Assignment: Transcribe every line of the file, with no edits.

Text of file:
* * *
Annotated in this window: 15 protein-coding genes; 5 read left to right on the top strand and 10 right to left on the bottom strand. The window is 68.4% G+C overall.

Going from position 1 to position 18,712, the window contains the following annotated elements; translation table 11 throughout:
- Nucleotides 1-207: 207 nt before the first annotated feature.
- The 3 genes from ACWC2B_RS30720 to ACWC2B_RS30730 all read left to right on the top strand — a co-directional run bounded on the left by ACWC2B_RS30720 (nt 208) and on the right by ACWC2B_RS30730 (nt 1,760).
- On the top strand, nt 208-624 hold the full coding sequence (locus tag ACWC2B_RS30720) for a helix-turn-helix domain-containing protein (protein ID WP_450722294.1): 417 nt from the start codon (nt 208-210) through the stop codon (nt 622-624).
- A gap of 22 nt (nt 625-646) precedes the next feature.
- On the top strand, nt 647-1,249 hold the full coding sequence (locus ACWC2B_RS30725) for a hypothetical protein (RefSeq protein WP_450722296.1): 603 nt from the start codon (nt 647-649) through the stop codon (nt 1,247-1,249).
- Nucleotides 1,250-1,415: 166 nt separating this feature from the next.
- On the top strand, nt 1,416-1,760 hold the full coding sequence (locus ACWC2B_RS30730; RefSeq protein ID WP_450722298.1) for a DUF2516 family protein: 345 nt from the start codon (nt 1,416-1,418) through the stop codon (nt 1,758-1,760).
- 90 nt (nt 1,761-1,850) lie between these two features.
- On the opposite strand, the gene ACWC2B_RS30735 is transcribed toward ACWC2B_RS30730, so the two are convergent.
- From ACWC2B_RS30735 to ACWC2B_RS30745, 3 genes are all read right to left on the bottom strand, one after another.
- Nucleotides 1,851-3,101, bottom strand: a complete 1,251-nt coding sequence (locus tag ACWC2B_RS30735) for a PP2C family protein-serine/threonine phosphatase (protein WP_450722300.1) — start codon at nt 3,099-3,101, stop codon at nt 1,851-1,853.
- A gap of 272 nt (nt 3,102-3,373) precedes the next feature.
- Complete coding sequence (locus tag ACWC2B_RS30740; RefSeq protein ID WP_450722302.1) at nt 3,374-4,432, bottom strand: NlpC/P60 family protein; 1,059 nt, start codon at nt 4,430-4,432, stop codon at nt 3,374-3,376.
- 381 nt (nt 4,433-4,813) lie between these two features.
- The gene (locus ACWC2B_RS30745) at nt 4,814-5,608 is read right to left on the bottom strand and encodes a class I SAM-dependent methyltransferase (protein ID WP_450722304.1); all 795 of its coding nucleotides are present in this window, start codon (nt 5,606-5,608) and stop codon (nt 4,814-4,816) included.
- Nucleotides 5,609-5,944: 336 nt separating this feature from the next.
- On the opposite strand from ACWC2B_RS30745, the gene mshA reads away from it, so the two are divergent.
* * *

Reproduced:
Annotated in this window: 15 protein-coding genes; 5 read left to right on the top strand and 10 right to left on the bottom strand. The window is 68.4% G+C overall.

Going from position 1 to position 18,712, the window contains the following annotated elements; translation table 11 throughout:
- Nucleotides 1-207: 207 nt before the first annotated feature.
- The 3 genes from ACWC2B_RS30720 to ACWC2B_RS30730 all read left to right on the top strand — a co-directional run bounded on the left by ACWC2B_RS30720 (nt 208) and on the right by ACWC2B_RS30730 (nt 1,760).
- On the top strand, nt 208-624 hold the full coding sequence (locus tag ACWC2B_RS30720) for a helix-turn-helix domain-containing protein (protein ID WP_450722294.1): 417 nt from the start codon (nt 208-210) through the stop codon (nt 622-624).
- A gap of 22 nt (nt 625-646) precedes the next feature.
- On the top strand, nt 647-1,249 hold the full coding sequence (locus ACWC2B_RS30725) for a hypothetical protein (RefSeq protein WP_450722296.1): 603 nt from the start codon (nt 647-649) through the stop codon (nt 1,247-1,249).
- Nucleotides 1,250-1,415: 166 nt separating this feature from the next.
- On the top strand, nt 1,416-1,760 hold the full coding sequence (locus ACWC2B_RS30730; RefSeq protein ID WP_450722298.1) for a DUF2516 family protein: 345 nt from the start codon (nt 1,416-1,418) through the stop codon (nt 1,758-1,760).
- 90 nt (nt 1,761-1,850) lie between these two features.
- On the opposite strand, the gene ACWC2B_RS30735 is transcribed toward ACWC2B_RS30730, so the two are convergent.
- From ACWC2B_RS30735 to ACWC2B_RS30745, 3 genes are all read right to left on the bottom strand, one after another.
- Nucleotides 1,851-3,101, bottom strand: a complete 1,251-nt coding sequence (locus tag ACWC2B_RS30735) for a PP2C family protein-serine/threonine phosphatase (protein WP_450722300.1) — start codon at nt 3,099-3,101, stop codon at nt 1,851-1,853.
- A gap of 272 nt (nt 3,102-3,373) precedes the next feature.
- Complete coding sequence (locus tag ACWC2B_RS30740; RefSeq protein ID WP_450722302.1) at nt 3,374-4,432, bottom strand: NlpC/P60 family protein; 1,059 nt, start codon at nt 4,430-4,432, stop codon at nt 3,374-3,376.
- 381 nt (nt 4,433-4,813) lie between these two features.
- The gene (locus ACWC2B_RS30745) at nt 4,814-5,608 is read right to left on the bottom strand and encodes a class I SAM-dependent methyltransferase (protein ID WP_450722304.1); all 795 of its coding nucleotides are present in this window, start codon (nt 5,606-5,608) and stop codon (nt 4,814-4,816) included.
- Nucleotides 5,609-5,944: 336 nt separating this feature from the next.
- On the opposite strand from ACWC2B_RS30745, the gene mshA reads away from it, so the two are divergent.